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Alfred and Emily Hardcover – August 5, 2008

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Editorial Reviews

From Publishers Weekly

The 2007 Nobel Prize in literature was a bloody disaster for Lessing, she recently told the BBC. This curious work—half fiction, half memoir, hampered by slapdash prose and an unfocused organization—may be the result of that unsettling time, when she said she didn't have the energy to write a full novel. The opening novella (the longer of the two pieces) is what might have become of her parents, Alfred Tayler and Emily McVeagh, if they had never married. The sluggish account of their parallel lives is notable mainly for Lessing's commentary on the changing economic, social and cultural mores in England before and after WWI. The second section is a rambling series of recollections that describe the family's failed farm in Southern Rhodesia. Lessing describes her mother's dominating personality, attributing her mother's smothering attention to her frustration at having given up a successful wartime nursing career and a vital social life to raise a family. Lessing's longtime readers will find little new in her autobiographical disclosures, and new readers will look in vain for the talent that won the Nobel. 11 b&w photos. (Aug.) ""
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From Bookmarks Magazine

In Alfred & Emily, groundbreaking author Doris Lessing returns to the subject matter explored in her 1994 autobiography, Under My Skin. Fans will recognize common themes and details, but Lessing’s outlook and tone have softened. Critics were touched by her genuine attempt to understand her overbearing, self-absorbed mother, though her writing is still tinged with resentment. Lessing’s fictional novella is no fairy tale, but most critics found it unconvincing. Why invent a fictional life if it isn’t compelling? They much preferred the memoir: its somber tone and gritty details bring the unhappy couple wrenchingly and heartrendingly to life, its fractured, unconventional structure reminiscent of that of The Golden Notebook. While Lessing has penned a powerful and unsparing portrait of a marriage framed by the physical and psychological damages of war, a few critics suggest that general readers might do best to start with Under My Skin, The Golden Notebook, or another of Lessing’s novels.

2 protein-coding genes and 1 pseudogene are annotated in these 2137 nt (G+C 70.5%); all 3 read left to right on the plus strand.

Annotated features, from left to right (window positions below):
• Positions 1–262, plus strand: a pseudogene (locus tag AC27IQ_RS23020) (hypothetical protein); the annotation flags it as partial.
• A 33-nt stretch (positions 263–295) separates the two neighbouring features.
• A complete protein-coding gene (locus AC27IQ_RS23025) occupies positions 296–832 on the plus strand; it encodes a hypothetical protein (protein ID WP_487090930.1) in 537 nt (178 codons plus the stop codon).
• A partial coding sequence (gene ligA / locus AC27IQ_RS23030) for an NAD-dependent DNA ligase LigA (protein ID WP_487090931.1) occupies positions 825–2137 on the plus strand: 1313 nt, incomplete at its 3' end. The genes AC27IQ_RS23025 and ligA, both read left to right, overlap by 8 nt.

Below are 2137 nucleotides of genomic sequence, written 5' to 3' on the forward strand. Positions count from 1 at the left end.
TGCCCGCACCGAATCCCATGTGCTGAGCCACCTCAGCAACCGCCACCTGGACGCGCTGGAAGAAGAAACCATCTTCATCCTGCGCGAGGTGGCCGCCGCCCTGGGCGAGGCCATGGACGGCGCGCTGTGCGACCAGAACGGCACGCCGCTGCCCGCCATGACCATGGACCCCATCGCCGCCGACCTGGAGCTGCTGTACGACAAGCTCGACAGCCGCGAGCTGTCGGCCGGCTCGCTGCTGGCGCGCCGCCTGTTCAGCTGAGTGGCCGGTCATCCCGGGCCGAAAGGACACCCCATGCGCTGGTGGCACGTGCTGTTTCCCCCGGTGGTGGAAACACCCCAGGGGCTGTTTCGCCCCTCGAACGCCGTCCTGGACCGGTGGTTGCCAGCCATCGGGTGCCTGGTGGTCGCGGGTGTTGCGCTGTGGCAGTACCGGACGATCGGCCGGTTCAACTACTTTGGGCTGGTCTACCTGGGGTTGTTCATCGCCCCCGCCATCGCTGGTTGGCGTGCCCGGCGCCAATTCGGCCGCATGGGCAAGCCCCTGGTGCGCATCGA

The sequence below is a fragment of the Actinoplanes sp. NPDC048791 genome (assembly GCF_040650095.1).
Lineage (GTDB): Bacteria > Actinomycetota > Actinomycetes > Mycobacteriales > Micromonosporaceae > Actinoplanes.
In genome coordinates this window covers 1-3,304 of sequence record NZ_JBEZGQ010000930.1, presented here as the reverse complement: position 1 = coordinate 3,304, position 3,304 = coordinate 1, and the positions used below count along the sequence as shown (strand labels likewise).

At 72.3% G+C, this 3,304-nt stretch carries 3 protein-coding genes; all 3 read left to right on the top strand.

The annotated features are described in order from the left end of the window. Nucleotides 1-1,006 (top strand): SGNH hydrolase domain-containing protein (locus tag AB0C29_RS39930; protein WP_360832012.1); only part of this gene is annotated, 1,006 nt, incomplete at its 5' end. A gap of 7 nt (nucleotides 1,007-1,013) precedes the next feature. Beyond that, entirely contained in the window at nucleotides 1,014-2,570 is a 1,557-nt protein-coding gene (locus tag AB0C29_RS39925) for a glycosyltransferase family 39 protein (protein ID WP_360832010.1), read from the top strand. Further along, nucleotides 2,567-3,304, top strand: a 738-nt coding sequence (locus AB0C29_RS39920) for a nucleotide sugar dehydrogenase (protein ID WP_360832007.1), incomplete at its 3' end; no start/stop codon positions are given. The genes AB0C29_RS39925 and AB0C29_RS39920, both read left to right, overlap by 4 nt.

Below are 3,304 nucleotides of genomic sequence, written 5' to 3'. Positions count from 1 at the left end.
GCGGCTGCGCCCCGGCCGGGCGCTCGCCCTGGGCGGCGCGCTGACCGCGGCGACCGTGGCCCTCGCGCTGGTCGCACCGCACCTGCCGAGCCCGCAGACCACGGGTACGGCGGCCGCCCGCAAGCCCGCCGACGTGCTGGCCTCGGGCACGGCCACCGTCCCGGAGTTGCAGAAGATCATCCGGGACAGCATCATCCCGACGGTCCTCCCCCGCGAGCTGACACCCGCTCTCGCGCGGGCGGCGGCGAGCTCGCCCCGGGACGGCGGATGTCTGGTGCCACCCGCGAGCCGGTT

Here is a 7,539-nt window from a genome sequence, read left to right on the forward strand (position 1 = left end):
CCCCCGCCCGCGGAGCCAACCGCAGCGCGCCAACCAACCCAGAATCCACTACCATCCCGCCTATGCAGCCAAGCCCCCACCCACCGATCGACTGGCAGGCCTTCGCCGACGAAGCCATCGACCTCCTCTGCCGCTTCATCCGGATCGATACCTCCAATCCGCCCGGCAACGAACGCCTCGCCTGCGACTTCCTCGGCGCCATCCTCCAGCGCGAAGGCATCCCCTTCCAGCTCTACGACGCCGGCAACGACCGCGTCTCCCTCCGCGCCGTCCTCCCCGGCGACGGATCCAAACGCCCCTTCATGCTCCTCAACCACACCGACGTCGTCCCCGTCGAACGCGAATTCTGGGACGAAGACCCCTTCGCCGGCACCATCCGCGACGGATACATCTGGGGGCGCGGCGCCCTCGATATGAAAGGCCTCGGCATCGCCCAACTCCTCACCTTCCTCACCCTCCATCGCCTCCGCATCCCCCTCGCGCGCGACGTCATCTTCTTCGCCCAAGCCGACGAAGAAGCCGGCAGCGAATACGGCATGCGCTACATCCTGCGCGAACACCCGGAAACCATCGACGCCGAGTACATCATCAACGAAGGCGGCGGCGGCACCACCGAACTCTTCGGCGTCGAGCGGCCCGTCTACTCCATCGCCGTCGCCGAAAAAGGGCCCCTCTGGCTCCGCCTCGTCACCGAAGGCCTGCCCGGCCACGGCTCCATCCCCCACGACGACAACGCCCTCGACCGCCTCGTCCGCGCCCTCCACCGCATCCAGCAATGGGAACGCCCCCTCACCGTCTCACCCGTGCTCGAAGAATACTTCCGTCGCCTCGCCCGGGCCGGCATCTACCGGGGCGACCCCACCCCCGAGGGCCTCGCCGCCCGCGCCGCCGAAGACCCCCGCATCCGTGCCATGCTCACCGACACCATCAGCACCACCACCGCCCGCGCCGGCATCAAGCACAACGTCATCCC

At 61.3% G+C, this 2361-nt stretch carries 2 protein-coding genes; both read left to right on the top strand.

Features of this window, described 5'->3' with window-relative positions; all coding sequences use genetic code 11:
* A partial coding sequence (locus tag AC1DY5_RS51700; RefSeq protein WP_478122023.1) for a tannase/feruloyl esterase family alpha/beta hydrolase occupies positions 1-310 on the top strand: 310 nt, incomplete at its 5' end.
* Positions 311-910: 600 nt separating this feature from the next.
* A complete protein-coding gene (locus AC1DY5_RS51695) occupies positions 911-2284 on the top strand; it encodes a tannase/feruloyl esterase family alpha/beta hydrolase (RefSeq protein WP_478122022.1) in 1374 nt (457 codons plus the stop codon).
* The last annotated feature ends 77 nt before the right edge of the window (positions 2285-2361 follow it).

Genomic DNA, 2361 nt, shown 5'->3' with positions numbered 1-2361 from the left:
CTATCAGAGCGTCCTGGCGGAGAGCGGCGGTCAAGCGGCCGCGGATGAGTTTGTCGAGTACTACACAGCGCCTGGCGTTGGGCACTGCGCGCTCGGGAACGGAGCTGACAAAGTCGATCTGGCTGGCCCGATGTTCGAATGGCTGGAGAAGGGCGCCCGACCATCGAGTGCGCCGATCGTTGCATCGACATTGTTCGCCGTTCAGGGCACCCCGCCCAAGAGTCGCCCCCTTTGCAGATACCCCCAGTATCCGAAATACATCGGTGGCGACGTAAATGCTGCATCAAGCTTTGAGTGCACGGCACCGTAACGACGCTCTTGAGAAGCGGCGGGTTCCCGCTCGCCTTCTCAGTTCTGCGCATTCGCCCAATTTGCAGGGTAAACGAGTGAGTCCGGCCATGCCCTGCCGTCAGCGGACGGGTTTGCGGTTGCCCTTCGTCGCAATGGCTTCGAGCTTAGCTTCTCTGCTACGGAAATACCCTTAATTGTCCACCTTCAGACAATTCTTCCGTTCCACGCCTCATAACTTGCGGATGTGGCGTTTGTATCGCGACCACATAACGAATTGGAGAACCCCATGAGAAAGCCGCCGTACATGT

Copyright 2008 Bookmarks Publishing LLC

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Product Details

  • Hardcover: 288 pages
  • Publisher: Harper; First Edition edition (August 5, 2008)
  • Language: English
  • ISBN-10: 0060834889
  • ISBN-13: 978-0060834883
  • Product Dimensions: 5.5 x 1 x 8.2 inches
  • Shipping Weight: 11.2 ounces
  • Average Customer Review: 4.1 out of 5 stars  See all reviews (17 customer reviews)
  • Amazon Best Sellers Rank: #1,995,173 in Books (See Top 100 in Books)

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Customer Reviews

Most Helpful Customer Reviews

19 of 20 people found the following review helpful By Armchair Interviews on September 26, 2008
Format: Hardcover